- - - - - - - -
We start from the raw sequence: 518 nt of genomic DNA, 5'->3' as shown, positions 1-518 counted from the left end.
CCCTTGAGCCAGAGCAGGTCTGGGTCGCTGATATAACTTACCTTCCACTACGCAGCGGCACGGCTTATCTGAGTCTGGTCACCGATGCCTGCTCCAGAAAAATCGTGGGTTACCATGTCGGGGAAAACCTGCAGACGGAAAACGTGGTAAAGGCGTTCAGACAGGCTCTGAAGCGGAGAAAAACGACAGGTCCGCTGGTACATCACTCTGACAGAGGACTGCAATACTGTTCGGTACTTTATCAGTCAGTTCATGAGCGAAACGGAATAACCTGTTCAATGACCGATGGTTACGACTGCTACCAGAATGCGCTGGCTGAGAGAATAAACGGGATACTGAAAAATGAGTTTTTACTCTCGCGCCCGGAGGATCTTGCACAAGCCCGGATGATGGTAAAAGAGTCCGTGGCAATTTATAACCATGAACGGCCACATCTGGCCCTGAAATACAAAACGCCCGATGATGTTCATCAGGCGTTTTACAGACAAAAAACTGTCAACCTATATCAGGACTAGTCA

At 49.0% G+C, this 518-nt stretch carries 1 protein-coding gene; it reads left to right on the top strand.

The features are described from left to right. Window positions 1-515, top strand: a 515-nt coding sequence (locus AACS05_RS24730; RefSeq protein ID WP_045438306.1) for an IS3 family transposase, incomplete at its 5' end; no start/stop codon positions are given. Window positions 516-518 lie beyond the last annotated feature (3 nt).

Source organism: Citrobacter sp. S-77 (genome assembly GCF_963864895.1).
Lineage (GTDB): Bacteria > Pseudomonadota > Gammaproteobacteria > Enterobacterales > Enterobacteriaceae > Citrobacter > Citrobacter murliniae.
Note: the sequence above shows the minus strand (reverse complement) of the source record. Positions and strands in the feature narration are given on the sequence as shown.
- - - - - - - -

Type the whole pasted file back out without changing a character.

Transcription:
We start from the raw sequence: 518 nt of genomic DNA, 5'->3' as shown, positions 1-518 counted from the left end.
CCCTTGAGCCAGAGCAGGTCTGGGTCGCTGATATAACTTACCTTCCACTACGCAGCGGCACGGCTTATCTGAGTCTGGTCACCGATGCCTGCTCCAGAAAAATCGTGGGTTACCATGTCGGGGAAAACCTGCAGACGGAAAACGTGGTAAAGGCGTTCAGACAGGCTCTGAAGCGGAGAAAAACGACAGGTCCGCTGGTACATCACTCTGACAGAGGACTGCAATACTGTTCGGTACTTTATCAGTCAGTTCATGAGCGAAACGGAATAACCTGTTCAATGACCGATGGTTACGACTGCTACCAGAATGCGCTGGCTGAGAGAATAAACGGGATACTGAAAAATGAGTTTTTACTCTCGCGCCCGGAGGATCTTGCACAAGCCCGGATGATGGTAAAAGAGTCCGTGGCAATTTATAACCATGAACGGCCACATCTGGCCCTGAAATACAAAACGCCCGATGATGTTCATCAGGCGTTTTACAGACAAAAAACTGTCAACCTATATCAGGACTAGTCA

At 49.0% G+C, this 518-nt stretch carries 1 protein-coding gene; it reads left to right on the top strand.

The features are described from left to right. Window positions 1-515, top strand: a 515-nt coding sequence (locus AACS05_RS24730; RefSeq protein ID WP_045438306.1) for an IS3 family transposase, incomplete at its 5' end; no start/stop codon positions are given. Window positions 516-518 lie beyond the last annotated feature (3 nt).

Source organism: Citrobacter sp. S-77 (genome assembly GCF_963864895.1).
Lineage (GTDB): Bacteria > Pseudomonadota > Gammaproteobacteria > Enterobacterales > Enterobacteriaceae > Citrobacter > Citrobacter murliniae.
Note: the sequence above shows the minus strand (reverse complement) of the source record. Positions and strands in the feature narration are given on the sequence as shown.